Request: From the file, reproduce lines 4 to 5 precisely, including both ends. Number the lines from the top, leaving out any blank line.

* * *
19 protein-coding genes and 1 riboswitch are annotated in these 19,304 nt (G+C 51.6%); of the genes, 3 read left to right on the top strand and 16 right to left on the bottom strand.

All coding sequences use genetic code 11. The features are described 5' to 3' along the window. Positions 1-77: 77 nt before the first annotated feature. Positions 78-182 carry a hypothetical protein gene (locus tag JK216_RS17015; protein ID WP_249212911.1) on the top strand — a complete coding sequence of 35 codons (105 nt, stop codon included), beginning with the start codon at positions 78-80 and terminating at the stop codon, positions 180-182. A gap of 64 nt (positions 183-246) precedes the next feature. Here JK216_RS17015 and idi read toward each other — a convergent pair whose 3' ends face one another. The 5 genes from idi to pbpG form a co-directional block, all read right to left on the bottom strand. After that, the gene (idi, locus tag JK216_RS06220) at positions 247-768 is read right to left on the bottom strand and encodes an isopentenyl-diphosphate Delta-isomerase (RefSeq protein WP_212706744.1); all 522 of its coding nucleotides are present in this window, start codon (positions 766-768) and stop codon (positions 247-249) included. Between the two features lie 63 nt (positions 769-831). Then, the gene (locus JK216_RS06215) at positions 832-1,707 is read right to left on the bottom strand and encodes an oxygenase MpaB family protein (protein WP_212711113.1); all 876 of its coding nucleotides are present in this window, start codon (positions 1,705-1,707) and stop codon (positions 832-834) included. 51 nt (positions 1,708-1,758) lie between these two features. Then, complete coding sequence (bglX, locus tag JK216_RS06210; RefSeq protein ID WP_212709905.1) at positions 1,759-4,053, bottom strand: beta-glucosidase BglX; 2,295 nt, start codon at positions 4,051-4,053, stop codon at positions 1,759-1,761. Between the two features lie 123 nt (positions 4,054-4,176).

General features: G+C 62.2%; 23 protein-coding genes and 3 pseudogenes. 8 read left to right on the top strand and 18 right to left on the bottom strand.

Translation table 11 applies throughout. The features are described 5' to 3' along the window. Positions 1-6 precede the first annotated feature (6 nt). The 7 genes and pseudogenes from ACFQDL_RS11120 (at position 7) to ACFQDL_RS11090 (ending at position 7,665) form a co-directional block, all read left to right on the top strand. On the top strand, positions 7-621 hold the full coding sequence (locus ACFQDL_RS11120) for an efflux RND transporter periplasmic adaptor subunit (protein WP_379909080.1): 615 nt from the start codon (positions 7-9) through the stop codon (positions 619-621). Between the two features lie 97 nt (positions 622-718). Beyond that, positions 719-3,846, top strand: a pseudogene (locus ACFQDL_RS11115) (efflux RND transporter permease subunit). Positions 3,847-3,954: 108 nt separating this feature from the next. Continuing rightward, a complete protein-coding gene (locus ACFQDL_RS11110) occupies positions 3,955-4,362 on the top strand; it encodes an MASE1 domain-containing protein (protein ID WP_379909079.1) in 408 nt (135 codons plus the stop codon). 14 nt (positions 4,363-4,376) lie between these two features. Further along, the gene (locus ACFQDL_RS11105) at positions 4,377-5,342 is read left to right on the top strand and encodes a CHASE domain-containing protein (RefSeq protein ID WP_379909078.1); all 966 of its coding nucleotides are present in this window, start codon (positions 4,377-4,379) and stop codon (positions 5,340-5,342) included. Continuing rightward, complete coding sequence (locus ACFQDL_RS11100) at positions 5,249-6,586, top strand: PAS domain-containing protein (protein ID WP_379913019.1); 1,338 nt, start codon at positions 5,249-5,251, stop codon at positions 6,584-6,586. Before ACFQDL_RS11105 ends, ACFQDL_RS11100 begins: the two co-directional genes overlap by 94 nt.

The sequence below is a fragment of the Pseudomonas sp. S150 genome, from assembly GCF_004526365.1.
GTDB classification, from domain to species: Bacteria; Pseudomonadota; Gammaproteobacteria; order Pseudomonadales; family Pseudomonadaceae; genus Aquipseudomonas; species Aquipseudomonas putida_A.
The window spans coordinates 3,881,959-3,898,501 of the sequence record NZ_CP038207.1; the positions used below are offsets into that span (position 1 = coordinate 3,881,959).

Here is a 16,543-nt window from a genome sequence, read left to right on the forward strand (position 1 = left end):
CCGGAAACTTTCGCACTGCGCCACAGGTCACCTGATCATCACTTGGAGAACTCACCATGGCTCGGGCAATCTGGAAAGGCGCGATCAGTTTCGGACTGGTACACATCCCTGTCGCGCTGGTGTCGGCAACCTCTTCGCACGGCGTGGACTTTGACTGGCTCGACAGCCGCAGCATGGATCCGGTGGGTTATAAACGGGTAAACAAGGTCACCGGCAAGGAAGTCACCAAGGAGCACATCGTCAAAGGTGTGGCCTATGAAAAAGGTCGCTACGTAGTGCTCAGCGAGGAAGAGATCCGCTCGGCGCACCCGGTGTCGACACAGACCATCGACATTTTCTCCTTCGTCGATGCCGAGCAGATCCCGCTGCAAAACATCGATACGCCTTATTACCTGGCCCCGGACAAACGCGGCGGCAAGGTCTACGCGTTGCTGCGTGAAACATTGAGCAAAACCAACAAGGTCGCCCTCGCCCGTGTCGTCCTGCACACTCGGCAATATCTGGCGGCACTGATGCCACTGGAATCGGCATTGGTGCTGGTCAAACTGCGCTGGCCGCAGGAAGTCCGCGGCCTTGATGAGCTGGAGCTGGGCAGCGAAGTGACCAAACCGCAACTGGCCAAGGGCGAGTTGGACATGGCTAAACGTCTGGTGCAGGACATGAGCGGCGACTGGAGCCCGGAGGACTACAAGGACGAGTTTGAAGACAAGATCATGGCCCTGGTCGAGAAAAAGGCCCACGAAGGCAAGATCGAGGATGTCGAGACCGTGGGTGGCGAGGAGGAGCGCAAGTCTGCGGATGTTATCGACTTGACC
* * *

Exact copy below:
Translation table 11 applies throughout. The features are described 5' to 3' along the window. Positions 1-6 precede the first annotated feature (6 nt). The 7 genes and pseudogenes from ACFQDL_RS11120 (at position 7) to ACFQDL_RS11090 (ending at position 7,665) form a co-directional block, all read left to right on the top strand. On the top strand, positions 7-621 hold the full coding sequence (locus ACFQDL_RS11120) for an efflux RND transporter periplasmic adaptor subunit (protein WP_379909080.1): 615 nt from the start codon (positions 7-9) through the stop codon (positions 619-621). Between the two features lie 97 nt (positions 622-718). Beyond that, positions 719-3,846, top strand: a pseudogene (locus ACFQDL_RS11115) (efflux RND transporter permease subunit). Positions 3,847-3,954: 108 nt separating this feature from the next. Continuing rightward, a complete protein-coding gene (locus ACFQDL_RS11110) occupies positions 3,955-4,362 on the top strand; it encodes an MASE1 domain-containing protein (protein ID WP_379909079.1) in 408 nt (135 codons plus the stop codon). 14 nt (positions 4,363-4,376) lie between these two features. Further along, the gene (locus ACFQDL_RS11105) at positions 4,377-5,342 is read left to right on the top strand and encodes a CHASE domain-containing protein (RefSeq protein ID WP_379909078.1); all 966 of its coding nucleotides are present in this window, start codon (positions 4,377-4,379) and stop codon (positions 5,340-5,342) included. Continuing rightward, complete coding sequence (locus ACFQDL_RS11100) at positions 5,249-6,586, top strand: PAS domain-containing protein (protein ID WP_379913019.1); 1,338 nt, start codon at positions 5,249-5,251, stop codon at positions 6,584-6,586. Before ACFQDL_RS11105 ends, ACFQDL_RS11100 begins: the two co-directional genes overlap by 94 nt.

The sequence below is a fragment of the Pseudomonas sp. S150 genome, from assembly GCF_004526365.1.